Diabetes (full name diabetes mellitus) is due to a failure of the body to produce enough of a hormone called insulin and/or the body becoming resistant to the action of insulin.
Insulin is produced by the pancreas, a large gland tucked away deep in the abdomen, under the stomach. Insulin helps control blood glucose (sugar) levels by promoting the uptake of glucose into the body's cells for use as an energy source or for storage.
Diabetes is a chronic (long-term) illness affecting many parts of the body. It has a particularly bad effect on blood vessels, with a build-up of cholesterol and other deposits causing blood vessels to narrow, block and leak. This results in reduced blood supply to many tissues and makes diabetes a major cause of blindness and kidney failure as well as contributing to many other problems such as heart disease, strokes and poor circulation to the legs which may cause gangrene.
Nerves may also be damaged, as in diabetic neuropathy, which may lead to numb hands and feet. This can be a major problem when the feet are affected as they are easily damaged with minor injuries which may not be noticed due to reduced sensation. These injuries can also be slow to heal because of poor circulation. For this reason, foot care is vital for people with diabetes. They must be sure to wear well-fitting shoes, avoid tight socks and not go barefoot. A regular visit to a podiatrist can help prevent problems.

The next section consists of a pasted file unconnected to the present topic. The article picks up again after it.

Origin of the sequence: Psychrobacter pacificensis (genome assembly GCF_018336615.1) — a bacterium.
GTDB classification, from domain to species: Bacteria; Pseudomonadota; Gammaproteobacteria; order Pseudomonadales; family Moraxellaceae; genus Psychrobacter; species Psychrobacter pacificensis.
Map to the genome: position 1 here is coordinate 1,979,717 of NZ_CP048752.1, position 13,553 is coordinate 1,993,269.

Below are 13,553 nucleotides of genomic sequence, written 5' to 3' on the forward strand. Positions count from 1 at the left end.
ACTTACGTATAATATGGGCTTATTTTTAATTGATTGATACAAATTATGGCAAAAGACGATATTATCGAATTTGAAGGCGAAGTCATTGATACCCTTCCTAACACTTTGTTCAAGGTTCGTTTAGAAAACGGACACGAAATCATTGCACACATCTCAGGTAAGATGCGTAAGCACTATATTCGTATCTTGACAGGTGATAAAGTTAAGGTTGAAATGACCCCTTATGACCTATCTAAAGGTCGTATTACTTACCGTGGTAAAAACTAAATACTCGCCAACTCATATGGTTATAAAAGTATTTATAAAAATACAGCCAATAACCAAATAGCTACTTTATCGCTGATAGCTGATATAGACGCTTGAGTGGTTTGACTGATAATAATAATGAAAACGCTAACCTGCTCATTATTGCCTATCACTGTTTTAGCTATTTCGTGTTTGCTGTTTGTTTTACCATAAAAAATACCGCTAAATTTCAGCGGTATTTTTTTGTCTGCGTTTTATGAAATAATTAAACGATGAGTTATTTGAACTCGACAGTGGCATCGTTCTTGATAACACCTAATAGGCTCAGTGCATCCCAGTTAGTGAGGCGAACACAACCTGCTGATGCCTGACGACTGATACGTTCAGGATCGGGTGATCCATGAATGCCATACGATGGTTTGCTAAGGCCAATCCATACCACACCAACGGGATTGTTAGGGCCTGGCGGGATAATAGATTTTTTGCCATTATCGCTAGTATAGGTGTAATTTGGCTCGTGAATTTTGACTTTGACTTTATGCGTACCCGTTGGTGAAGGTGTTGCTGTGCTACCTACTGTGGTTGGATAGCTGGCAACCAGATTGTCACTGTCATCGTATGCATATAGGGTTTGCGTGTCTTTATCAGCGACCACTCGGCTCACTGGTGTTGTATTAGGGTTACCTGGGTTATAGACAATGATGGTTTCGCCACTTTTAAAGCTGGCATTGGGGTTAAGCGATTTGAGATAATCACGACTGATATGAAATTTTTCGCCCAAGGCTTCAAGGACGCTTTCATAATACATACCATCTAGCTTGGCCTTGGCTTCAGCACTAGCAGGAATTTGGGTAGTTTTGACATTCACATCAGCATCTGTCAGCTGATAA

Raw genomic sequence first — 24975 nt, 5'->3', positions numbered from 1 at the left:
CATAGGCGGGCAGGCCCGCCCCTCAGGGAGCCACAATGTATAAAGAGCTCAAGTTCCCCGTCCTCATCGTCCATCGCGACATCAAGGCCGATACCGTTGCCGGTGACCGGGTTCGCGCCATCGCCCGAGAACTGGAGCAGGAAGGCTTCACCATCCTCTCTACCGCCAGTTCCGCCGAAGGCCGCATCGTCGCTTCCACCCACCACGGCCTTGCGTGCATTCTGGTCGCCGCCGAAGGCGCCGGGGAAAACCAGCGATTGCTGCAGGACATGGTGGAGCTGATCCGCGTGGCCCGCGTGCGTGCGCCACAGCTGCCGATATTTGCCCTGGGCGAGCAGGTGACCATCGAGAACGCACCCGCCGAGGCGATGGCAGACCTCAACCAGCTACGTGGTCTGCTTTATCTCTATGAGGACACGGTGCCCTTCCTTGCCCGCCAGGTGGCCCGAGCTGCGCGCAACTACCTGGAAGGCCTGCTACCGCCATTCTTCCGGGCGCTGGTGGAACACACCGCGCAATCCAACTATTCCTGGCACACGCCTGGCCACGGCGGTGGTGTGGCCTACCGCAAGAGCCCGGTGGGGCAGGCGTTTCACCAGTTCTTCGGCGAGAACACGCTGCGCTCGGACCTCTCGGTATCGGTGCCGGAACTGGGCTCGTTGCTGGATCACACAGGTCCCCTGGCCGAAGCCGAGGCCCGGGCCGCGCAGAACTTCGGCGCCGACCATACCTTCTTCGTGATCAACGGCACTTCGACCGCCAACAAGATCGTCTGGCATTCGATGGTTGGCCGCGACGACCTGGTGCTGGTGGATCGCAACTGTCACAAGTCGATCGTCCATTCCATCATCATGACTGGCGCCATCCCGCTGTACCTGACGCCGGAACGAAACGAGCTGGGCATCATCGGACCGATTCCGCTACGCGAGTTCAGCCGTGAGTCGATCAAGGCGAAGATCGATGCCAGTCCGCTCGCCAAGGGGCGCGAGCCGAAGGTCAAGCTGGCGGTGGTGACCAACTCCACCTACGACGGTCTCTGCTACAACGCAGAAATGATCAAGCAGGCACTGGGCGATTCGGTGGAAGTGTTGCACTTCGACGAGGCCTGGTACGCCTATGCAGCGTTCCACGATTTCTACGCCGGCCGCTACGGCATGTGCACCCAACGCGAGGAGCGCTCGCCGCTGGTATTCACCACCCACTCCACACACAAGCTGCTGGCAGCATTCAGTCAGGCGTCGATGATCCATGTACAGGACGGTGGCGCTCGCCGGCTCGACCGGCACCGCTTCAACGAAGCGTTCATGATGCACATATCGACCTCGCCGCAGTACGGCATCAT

Diabetes may be suspected if any of the following symptoms occur:
Diabetes is diagnosed by testing the blood and finding abnormally high levels of glucose, and may involve a glucose tolerance test in which you drink a sugary liquid and then have your blood glucose level measured.
Most people with diabetes have what is called type 2 (or non-insulin dependent) diabetes. This usually occurs after the age of 40 in people who are overweight and have diabetes in the family, although it is occurring increasingly in younger people. Type 2 diabetes can often be managed through careful attention to diet and increasing exercise. Sometimes tablets called oral hypoglycaemics are needed and, occasionally, insulin injections.
About 10 to 15 per cent of people with diabetes have the more serious type 1, or insulin dependent, diabetes. This affects younger people, often beginning in early childhood, and requires life-long treatment with injections of insulin. As well as needing these injections at least once a day, strict attention to diet and activity levels is vitally important.
Treatment is aimed at keeping the blood glucose levels as close to normal as possible. This means regular testing, which can be done at home. The required dose of insulin can then be adjusted, depending on the blood glucose level.
Although there is no cure for diabetes, modern treatment means that the outlook for people with diabetes is good and complications of the illness can usually be kept to a minimum and their onset delayed if blood glucose levels are kept as close to normal as possible.
Last Reviewed: 26 May 2003